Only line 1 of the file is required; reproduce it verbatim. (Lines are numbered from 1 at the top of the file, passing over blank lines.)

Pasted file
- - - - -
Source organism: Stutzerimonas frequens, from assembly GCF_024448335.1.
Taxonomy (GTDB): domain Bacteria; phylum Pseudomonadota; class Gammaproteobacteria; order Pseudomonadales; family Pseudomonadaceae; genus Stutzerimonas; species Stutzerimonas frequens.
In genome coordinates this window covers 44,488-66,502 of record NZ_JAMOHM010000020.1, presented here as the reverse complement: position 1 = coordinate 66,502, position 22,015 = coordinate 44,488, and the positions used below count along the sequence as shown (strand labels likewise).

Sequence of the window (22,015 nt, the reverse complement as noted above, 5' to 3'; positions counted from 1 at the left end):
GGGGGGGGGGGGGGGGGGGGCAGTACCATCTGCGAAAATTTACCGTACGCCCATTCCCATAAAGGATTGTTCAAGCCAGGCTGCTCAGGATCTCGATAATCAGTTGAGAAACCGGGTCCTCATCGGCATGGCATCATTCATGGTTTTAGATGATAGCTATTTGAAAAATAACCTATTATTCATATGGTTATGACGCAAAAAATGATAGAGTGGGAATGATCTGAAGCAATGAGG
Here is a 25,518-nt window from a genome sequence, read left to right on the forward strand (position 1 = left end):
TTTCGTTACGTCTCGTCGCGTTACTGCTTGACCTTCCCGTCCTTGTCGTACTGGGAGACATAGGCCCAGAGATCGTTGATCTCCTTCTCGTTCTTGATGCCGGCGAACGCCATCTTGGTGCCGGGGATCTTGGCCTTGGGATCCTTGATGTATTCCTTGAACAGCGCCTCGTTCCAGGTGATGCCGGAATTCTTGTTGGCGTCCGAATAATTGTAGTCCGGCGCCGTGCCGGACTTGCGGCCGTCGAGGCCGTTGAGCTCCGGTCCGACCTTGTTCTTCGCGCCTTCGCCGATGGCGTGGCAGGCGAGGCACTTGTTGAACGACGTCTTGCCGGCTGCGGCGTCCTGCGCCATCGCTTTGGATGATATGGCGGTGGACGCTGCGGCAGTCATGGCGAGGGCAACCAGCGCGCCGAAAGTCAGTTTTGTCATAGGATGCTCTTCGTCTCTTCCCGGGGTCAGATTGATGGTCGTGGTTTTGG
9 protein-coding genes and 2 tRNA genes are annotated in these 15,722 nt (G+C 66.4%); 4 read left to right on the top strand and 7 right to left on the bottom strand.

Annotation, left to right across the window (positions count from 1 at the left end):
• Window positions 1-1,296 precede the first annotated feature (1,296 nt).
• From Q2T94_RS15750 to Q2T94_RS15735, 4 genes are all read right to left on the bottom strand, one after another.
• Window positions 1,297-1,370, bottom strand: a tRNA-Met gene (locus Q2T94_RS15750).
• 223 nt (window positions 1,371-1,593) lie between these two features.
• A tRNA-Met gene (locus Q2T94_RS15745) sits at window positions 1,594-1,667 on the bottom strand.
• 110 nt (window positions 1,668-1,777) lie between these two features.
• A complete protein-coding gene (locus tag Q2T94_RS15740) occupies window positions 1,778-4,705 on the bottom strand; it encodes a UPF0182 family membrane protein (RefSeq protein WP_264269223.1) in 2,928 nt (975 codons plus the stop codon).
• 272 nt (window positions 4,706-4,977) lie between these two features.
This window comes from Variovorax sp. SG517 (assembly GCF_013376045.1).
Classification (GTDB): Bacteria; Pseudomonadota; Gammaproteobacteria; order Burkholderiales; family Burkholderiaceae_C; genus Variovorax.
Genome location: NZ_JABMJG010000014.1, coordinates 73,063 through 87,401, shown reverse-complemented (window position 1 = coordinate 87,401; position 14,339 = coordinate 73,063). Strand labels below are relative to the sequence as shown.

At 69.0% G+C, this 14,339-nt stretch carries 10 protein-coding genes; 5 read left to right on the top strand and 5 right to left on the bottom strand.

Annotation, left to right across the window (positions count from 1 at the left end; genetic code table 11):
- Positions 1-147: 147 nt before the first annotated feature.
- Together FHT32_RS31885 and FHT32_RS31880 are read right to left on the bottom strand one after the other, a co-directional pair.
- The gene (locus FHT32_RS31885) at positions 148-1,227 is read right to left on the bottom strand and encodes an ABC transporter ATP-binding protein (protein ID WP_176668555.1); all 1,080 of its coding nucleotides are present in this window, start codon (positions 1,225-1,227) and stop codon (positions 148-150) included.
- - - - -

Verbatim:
Source organism: Stutzerimonas frequens, from assembly GCF_024448335.1.